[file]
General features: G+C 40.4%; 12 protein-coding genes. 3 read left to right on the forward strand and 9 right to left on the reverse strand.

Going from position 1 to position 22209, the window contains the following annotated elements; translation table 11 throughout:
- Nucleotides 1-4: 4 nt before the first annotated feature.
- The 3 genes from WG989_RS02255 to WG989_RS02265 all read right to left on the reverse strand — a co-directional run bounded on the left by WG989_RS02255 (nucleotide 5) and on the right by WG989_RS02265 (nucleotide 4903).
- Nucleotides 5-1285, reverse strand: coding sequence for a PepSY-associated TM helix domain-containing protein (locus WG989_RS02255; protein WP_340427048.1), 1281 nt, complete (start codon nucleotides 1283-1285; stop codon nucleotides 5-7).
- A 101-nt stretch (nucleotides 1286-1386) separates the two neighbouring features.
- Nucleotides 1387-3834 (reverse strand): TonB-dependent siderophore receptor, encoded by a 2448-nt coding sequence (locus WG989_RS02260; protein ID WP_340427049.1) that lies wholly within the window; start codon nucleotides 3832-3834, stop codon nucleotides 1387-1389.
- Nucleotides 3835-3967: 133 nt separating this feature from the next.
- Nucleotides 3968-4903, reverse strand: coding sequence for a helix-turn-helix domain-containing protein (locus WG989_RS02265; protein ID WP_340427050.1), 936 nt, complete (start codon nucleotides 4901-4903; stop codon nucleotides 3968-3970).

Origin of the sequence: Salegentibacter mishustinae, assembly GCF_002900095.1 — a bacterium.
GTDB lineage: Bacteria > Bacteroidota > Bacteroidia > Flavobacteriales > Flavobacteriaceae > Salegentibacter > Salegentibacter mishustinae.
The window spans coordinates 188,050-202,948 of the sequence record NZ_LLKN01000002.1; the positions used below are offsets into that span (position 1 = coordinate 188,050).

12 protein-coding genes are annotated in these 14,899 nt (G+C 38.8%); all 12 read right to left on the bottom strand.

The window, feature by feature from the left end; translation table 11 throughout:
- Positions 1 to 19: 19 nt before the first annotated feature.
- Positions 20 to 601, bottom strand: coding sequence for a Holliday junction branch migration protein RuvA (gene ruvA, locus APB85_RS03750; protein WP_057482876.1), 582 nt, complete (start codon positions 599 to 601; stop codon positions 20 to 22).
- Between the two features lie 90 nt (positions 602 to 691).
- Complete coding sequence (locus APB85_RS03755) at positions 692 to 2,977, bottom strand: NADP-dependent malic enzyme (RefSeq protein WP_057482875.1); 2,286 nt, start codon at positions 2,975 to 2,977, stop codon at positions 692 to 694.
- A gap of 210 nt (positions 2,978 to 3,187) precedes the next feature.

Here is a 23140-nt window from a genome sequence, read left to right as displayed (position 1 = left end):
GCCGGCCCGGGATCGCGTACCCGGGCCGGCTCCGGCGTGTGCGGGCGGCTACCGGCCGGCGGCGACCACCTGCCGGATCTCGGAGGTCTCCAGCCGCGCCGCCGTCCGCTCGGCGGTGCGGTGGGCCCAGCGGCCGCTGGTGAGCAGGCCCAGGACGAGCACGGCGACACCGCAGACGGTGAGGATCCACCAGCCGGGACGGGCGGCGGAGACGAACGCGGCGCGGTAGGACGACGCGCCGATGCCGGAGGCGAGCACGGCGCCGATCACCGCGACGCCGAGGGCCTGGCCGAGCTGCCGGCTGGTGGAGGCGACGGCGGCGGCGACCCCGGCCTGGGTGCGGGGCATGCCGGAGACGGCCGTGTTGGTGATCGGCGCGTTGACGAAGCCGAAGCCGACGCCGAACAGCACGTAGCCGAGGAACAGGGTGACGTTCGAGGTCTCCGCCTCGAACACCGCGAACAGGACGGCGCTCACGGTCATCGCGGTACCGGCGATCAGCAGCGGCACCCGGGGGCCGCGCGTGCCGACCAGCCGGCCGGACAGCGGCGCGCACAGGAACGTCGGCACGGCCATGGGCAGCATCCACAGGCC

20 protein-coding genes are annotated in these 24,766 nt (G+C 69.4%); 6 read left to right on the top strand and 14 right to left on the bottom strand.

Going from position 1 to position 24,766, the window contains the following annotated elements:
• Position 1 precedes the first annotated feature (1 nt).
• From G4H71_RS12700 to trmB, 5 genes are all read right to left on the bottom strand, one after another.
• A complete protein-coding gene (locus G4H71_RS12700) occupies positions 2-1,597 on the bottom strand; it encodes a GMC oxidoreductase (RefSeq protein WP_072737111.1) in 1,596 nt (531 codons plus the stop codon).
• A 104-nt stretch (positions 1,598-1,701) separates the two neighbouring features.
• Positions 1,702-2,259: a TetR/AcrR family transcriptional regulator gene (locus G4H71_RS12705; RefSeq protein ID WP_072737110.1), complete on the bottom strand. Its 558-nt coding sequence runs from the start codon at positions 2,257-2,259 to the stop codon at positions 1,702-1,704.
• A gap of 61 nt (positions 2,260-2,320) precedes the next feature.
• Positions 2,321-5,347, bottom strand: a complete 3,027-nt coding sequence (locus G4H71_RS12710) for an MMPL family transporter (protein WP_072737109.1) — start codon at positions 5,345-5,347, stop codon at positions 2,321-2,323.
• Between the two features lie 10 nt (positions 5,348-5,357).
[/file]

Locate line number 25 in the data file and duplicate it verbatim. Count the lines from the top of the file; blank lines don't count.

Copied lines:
• From G4H71_RS12700 to trmB, 5 genes are all read right to left on the bottom strand, one after another.